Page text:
British dinner games. By Gina, Kim and Jade. 25 Th of January: Burns night. Burns night is a celebration of the life and poetry of the poet Robert Burns, author of many Scottish poems.
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By Gina, Kim and Jade
Burns night is a celebration of the life and poetry of the poet Robert Burns, author of many Scottish poems.
Burns' suppers are most common in Scotland and Northern Ireland, There is also a particularly strong tradition of them in southern New Zealand's, where Burns' nephew Thomas Burns was a founding father.
Man in kilt
Host welcoming speech:
The personal holding the dinner will welcome everyone to their seats.
Grace - Selkirk grace:
A grace is said to start the meal.
Piping of haggis:
Bag pipes are played while the haggis is brought out of the kitchen.
Address to haggis:
A long poem is read to welcome the haggis to the table. When half way through the poem, the haggis is cut open and served.
Fair fa' your honest, sonsie face,Great chieftain o' the puddin-race!Aboon them a' ye tak your place,Painch, tripe, or thairm:Weel are ye wordy o' a graceAs lang's my arm.The groaning trencher there ye fill,Your hurdies like a distant hill,Your pin wad help to mend a millIn time o' need,While thro' your pores the dews distilLike amber bead.
(sonsie = jolly/cheerful)(aboon = above)(painch = paunch/stomach) (thairm = intestine)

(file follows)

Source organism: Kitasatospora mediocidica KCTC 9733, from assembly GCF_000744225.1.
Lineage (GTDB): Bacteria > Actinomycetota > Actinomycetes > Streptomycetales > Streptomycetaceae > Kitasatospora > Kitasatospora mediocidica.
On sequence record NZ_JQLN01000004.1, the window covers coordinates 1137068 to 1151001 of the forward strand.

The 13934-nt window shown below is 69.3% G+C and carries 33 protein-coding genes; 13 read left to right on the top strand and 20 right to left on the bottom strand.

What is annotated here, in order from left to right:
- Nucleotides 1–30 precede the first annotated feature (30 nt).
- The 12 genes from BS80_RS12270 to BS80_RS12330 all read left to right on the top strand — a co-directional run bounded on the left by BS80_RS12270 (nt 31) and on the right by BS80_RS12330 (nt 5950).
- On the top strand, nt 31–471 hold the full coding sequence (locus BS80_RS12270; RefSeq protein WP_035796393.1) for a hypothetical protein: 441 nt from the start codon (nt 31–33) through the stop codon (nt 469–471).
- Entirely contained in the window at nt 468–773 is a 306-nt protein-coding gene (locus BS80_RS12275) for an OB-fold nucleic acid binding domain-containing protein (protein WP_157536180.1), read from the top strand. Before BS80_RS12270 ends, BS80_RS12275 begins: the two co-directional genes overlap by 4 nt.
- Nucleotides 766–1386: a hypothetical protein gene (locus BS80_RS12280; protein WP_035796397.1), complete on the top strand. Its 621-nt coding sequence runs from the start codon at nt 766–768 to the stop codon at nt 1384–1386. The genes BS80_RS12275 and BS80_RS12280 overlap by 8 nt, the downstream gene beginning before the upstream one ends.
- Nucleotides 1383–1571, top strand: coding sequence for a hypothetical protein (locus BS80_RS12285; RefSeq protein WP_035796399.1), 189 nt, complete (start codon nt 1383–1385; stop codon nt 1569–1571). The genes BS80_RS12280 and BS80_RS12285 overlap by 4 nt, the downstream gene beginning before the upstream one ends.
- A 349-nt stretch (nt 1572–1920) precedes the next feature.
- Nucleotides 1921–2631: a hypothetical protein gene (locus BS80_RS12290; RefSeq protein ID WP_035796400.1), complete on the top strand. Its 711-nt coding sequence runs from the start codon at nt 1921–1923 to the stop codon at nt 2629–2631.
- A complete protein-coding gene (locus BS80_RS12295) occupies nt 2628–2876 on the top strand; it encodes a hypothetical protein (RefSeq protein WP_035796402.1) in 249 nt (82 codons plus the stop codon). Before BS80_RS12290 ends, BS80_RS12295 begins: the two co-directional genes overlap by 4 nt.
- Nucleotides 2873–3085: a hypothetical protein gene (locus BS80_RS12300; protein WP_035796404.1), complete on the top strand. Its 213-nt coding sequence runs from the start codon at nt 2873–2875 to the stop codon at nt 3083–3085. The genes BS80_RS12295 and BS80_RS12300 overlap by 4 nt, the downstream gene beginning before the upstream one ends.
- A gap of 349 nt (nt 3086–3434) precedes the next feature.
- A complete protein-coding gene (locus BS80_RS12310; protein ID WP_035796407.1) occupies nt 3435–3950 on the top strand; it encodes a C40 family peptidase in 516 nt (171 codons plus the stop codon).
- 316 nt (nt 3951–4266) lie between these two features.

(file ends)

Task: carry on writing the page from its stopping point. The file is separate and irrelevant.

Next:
(hurdies = buttocks)
His knife see rustic Labour dicht,An' cut you up wi' ready slicht,Trenching your gushing entrails bricht,Like ony ditch;And then, O what a glorious sicht,Warm-reekin, rich!
Then, horn for horn, they stretch an' strive:Deil tak the hindmaist! on they drive,Till a' their weel-swall'd kytes belyve,Are bent like drums;Then auld Guidman, maist like to rive,"Bethankit" hums.
(dicht = wipe, here with the idea of sharpening)(slicht = skill)
(reeking = steaming)
Is there that o're his French ragoutOr olio that wad staw a sow,Or fricassee wad mak her spewWi' perfect scunner,Looks down wi' sneering, scornfu' viewOn sic a dinner?
Poor devil! see him ower his trash,As feckless as a wither'd rash,His spindle shank, a guid whip-lash,His nieve a nit;Thro' bloody flood or field to dash,O how unfit
(olio = stew, from Spanish olla'/stew pot)
(staw = make sick)
(scunner = disgust)
(nieve = fist)
(nit = louse's egg, i.e. tiny)
But mark the Rustic, haggis fed,The trembling earth resounds his tread.Clap in his wallie nieve a blade,He'll mak it whistle;An' legs an' arms, an' heads will sned,Like taps o' thristle.Ye Pow'rs wha mak mankind your care,And dish them out their bill o' fare,Auld Scotland wants nae skinkin wareThat jaups in luggies;But, if ye wish her gratefu' prayer,Gie her a haggis!
(wallie = mighty)
(nieve = fist)(sned = cut off)(thristle = thistle)
(skinkin ware = watery soup)(jaups = slops about
(luggies = Ears)
A speech is recited to remember Robbie burns.
Toast to the lassies:
A toast to the women who cooked the haggis.
A few poems that Robbie had written are recited.
Closing – Auld Lang Syne